Kaplan said the school depends on providing these kinds of services for its American Counseling Association accreditation.

Although some find Hazelwood being applied to colleges problematic, Mark Goodman, former executive director of the Student Press Law Center, said it was inevitable that questions would arise.

“I think part of the reason that was inevitable and will continue to be so, is because the courts don’t deal with student press cases frequently enough for there to be a very clear, distinct framework of analyzing student First Amendment claims that occur in that context,” Goodman said. “So what judges do certainly is look for Supreme Court decisions that look like they’re involving similar facts, and take the frame of analysis from that. Because the Supreme Court has never really specifically dealt with a college censorship case…. Hazelwood is the closest example there is.”

Given the vastly reduced level of free press rights Hazelwood brought to high school journalism, any application of the case at the university level is particularly concerning for college media.

“I am concerned about the path the court seems to be taking,” said Neil Ralston, a professor at Western Kentucky University and vice president of student chapter affairs for the Society of Professional Journalists. “Applying the Hazelwood standards at the college level would put a target on the back of virtually every college student journalist in the circuit.”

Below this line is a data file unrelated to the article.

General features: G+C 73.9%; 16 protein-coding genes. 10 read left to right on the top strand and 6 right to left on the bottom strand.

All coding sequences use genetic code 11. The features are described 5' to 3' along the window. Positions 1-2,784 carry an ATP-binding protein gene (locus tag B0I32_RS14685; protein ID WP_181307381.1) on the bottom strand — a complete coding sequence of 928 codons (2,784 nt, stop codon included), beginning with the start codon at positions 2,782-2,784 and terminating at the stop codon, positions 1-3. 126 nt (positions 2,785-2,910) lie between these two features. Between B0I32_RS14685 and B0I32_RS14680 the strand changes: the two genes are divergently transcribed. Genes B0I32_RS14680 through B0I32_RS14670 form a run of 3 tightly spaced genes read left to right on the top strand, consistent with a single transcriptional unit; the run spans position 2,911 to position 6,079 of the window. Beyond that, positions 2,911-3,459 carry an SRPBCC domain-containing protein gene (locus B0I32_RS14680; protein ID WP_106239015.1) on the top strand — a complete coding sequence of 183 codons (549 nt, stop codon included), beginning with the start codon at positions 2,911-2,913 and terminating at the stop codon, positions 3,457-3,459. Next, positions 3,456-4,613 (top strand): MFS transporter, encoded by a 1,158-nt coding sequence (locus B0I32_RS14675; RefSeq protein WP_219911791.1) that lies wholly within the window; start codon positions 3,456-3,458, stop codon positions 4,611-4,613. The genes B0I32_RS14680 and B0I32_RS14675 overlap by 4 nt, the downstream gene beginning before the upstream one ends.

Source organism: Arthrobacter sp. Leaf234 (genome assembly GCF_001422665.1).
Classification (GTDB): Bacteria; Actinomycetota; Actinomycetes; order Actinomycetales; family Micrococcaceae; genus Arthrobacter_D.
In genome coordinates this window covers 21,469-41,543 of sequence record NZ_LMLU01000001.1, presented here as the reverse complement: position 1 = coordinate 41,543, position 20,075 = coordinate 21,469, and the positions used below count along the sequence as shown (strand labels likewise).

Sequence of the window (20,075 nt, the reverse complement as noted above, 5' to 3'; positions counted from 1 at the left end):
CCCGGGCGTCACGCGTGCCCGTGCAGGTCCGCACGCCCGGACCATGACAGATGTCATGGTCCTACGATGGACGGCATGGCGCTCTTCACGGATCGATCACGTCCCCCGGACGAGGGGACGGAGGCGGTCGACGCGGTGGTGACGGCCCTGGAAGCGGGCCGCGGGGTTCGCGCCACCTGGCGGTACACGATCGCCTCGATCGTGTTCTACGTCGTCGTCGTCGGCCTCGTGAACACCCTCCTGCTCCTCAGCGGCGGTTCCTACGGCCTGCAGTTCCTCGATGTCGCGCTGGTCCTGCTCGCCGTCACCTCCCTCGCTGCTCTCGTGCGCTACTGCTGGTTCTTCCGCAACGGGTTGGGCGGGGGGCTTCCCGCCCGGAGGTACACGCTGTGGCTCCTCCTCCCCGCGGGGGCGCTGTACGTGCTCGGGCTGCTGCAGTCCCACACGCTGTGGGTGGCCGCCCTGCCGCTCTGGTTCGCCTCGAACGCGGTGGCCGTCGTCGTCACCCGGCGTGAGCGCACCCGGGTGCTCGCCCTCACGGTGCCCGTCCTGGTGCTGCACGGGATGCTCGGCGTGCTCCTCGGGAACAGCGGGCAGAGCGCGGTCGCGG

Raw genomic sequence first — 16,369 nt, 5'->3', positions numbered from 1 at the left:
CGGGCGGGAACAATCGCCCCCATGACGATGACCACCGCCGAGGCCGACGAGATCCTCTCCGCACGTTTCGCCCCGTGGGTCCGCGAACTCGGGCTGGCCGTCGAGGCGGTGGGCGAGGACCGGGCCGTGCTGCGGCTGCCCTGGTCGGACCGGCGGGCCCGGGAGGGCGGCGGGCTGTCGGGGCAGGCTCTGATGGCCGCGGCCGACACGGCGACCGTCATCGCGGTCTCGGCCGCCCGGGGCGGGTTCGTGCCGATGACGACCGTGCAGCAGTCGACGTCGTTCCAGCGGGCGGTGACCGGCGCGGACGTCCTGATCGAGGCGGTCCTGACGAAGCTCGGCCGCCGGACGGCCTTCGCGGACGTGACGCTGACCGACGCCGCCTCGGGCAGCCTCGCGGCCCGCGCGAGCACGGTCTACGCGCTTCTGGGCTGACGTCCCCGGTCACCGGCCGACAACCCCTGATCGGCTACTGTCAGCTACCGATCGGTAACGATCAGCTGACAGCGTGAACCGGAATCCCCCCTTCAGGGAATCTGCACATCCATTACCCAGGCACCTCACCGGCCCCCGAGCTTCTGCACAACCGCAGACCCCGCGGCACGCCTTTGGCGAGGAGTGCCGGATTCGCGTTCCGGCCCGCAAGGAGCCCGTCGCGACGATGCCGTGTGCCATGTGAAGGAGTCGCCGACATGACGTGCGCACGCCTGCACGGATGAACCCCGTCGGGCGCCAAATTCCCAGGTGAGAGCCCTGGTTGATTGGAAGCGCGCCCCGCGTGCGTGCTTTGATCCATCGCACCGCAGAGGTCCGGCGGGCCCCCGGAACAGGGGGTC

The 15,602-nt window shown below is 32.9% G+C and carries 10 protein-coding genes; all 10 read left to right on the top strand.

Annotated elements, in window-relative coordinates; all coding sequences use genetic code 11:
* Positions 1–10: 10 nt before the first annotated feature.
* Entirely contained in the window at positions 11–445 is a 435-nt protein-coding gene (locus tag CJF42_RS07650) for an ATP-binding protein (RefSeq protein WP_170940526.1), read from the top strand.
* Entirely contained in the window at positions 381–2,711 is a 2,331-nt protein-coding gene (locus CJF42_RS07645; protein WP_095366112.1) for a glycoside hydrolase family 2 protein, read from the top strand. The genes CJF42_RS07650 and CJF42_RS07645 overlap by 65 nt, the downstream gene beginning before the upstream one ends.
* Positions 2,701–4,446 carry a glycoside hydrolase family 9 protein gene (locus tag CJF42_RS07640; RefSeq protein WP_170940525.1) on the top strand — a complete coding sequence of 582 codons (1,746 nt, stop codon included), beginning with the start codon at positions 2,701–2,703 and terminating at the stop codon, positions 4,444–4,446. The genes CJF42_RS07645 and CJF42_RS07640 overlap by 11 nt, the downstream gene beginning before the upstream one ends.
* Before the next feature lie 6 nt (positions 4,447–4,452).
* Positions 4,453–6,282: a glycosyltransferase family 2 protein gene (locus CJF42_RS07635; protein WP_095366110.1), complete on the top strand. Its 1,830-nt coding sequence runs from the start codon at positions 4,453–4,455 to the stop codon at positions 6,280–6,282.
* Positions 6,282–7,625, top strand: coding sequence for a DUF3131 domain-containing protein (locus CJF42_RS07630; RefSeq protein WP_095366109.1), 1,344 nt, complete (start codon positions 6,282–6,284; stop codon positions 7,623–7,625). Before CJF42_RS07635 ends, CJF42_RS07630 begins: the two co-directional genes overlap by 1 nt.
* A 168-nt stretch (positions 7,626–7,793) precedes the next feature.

The issue, while a relatively recent concern, has been addressed before. The neighboring Seventh Circuit raised the alarm of student press advocates when it applied Hazelwood in the 2005 case of Hosty v. Carter.

In Hosty, the editor of the student newspaper at Illinois’ Governors State University brought suit against the school’s dean. After the newspaper published several stories critical of administrators, the dean told the staff that they could not publish any more issues unless they underwent prior review.

The appeals court wrote that Hazelwood provides the “starting point” for analyzing college newspaper censorship cases. Thus, whether a college’s censorship is permissible hinges on whether the publication is a “designated public forum.”

Many disagree with the Seventh Circuit’s approach.

“I think the bad thing would be that it means that college student media are not being treated as adults,” said Jim Killman, former president of the Illinois College Press Association. “Courts have consistently ruled that the First Amendment applies to adults and often students, too, but especially to adults, and to say that it doesn’t apply to college media would be depriving adults of First Amendment rights. That’s why it was such a concern.”